During World War II, the phrase “loose lips sink ships” was promoted to warn people about what they said in public, in case a spy may be listening in.
The 21st Century version of that may be “think before you tweet”, as it turns out UK intelligence agencies are monitoring the social media accounts of potentially millions of people.
Timeline for GCHQ
- February 13, 2017
Non-profit privacy organisation, Privacy International, has published documents detailing agencies like GCHQ are collecting social media information from Facebook and Twitter accounts.
The organisation reported that the agency is collecting and accessing the information by gaining access to the databases of private companies.
This is the “first confirmed concrete example” of the types of information UK intelligence agencies are collecting.
What types of social media information is GCHQ monitoring?
At the moment, it is unclear what aspects of information GCHQ is monitoring. Privacy International notes there are broad and unspecific categories.
This includes biographical details, commercial and financial activities, communications, travel data and legally privileged communications.
How has this information come out?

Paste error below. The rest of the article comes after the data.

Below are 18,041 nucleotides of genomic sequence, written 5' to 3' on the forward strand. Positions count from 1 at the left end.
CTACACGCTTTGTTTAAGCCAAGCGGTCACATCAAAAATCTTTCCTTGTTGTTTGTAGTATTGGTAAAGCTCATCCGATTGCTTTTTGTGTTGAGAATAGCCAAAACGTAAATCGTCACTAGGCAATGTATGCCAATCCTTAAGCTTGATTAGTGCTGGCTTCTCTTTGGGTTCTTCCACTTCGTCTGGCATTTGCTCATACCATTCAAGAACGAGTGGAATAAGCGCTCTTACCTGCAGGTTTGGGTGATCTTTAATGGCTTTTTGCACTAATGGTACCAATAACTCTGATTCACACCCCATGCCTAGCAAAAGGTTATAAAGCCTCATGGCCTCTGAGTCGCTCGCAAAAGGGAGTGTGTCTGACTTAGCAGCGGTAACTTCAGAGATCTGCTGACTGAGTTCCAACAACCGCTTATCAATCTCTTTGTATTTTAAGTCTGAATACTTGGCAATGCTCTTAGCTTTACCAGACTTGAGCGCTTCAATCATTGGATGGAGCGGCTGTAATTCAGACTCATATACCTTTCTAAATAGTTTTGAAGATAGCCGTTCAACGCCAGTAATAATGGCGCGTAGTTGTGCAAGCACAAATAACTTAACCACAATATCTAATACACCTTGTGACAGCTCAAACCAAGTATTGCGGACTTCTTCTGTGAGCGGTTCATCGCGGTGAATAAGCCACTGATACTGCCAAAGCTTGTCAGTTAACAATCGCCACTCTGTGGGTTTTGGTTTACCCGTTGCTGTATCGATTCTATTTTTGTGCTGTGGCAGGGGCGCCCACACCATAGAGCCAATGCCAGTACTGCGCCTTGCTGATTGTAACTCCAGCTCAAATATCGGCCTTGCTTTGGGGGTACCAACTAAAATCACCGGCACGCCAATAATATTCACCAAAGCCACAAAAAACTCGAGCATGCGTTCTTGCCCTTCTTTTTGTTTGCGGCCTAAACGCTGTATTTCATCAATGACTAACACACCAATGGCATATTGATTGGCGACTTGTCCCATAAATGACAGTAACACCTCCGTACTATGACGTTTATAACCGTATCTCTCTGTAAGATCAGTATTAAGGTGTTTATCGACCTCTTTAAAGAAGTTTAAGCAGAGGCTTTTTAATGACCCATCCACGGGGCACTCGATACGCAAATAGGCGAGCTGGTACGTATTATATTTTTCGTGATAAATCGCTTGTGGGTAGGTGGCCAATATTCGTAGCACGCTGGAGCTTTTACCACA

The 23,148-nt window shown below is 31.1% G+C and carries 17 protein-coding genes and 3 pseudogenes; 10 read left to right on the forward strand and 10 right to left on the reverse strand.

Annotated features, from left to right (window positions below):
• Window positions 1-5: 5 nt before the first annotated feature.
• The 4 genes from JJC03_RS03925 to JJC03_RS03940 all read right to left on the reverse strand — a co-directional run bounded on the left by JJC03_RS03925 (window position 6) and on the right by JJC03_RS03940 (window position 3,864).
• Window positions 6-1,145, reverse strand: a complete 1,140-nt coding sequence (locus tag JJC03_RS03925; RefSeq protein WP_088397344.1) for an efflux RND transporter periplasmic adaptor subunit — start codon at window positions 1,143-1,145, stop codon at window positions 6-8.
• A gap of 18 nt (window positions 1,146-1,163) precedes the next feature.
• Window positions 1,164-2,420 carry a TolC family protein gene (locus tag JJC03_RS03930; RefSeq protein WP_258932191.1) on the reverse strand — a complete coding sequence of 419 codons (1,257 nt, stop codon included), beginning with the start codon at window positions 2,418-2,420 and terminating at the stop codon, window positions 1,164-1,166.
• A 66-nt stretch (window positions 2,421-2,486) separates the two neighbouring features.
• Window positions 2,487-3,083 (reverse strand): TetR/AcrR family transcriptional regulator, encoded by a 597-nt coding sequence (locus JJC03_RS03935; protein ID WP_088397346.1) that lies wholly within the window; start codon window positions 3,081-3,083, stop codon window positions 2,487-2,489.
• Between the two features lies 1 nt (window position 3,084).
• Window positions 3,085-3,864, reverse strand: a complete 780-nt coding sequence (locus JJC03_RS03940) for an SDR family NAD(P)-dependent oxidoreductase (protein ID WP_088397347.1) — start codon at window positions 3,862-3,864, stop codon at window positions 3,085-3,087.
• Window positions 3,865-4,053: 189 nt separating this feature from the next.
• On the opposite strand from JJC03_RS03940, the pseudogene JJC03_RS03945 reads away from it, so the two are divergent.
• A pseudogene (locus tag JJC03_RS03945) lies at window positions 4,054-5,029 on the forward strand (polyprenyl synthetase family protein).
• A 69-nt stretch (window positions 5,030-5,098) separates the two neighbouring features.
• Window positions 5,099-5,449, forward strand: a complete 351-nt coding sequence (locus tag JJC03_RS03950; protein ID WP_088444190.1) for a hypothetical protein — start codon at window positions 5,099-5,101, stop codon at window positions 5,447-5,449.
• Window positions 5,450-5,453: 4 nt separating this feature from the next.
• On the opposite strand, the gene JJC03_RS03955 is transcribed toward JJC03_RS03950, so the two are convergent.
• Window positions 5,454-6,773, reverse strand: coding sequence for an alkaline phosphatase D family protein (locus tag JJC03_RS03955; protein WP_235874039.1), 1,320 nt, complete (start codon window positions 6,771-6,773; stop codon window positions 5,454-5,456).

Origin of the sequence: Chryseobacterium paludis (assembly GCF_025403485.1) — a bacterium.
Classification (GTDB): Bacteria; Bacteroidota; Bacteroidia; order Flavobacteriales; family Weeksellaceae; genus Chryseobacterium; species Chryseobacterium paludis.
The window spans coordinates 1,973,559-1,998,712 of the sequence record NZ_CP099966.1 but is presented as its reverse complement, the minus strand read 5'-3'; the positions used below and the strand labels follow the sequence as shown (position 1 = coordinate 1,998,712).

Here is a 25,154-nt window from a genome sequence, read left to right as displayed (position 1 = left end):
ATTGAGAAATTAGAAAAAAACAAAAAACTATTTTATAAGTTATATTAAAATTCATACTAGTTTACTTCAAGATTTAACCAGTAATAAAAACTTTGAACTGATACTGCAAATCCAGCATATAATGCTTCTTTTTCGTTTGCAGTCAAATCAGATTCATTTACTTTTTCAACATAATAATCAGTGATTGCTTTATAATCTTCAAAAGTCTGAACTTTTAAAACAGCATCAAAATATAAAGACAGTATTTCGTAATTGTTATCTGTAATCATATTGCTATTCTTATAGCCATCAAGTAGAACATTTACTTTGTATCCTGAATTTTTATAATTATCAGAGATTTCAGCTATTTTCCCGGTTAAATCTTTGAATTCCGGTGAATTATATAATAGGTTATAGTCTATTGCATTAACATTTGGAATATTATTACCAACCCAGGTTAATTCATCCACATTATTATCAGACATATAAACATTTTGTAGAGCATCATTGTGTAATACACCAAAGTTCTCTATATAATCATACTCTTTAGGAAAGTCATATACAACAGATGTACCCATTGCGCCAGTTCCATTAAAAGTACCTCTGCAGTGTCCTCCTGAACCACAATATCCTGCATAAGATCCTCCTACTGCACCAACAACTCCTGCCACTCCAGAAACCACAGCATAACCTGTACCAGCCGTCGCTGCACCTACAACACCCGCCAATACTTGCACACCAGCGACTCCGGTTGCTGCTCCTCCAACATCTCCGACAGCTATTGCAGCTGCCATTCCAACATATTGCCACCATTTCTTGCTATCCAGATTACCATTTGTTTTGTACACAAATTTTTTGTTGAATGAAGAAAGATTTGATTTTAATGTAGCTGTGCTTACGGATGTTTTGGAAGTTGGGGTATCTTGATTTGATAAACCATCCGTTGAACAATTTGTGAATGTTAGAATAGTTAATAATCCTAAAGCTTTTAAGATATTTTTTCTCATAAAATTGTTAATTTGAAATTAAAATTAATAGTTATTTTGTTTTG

The Investigatory Powers Commissioner’s Office (IPCO) is the body that oversees this type of large-scale surveillance. It was established earlier this year, on 1 September, with Lord Justice Fulford taking up the role as commissioner.
The ICPO raised concerns over private contractors giving direct access to the information that the different UK intelligence agencies are collecting.
The commissioner reportedly raised concerns that there are no safeguards in place to prevent third-party contractors from misusing this information.
Privacy International is in court this week, as it is challenging the UK government’s collection of data in this way from private companies and/or organisation databases.
The charity is arguing that there are no effective safeguards in place, particularly after the disclosure of the information regarding social media monitoring.
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Millie Graham Wood, one of Privacy International’s solicitors, said in a statement:
The intelligence agencies’ practices in relation to bulk data were previously found to be unlawful. After three years of litigation, just before the court hearing we learn not only are safeguards for sharing our sensitive data non-existent, but the government has databases with our social media information and is potentially sharing access to this information with foreign governments. The risks associated with these activities are painfully obvious. We are pleased the IPCO is keen to look at these activities as a matter of urgency and the report is publicly available in the near future.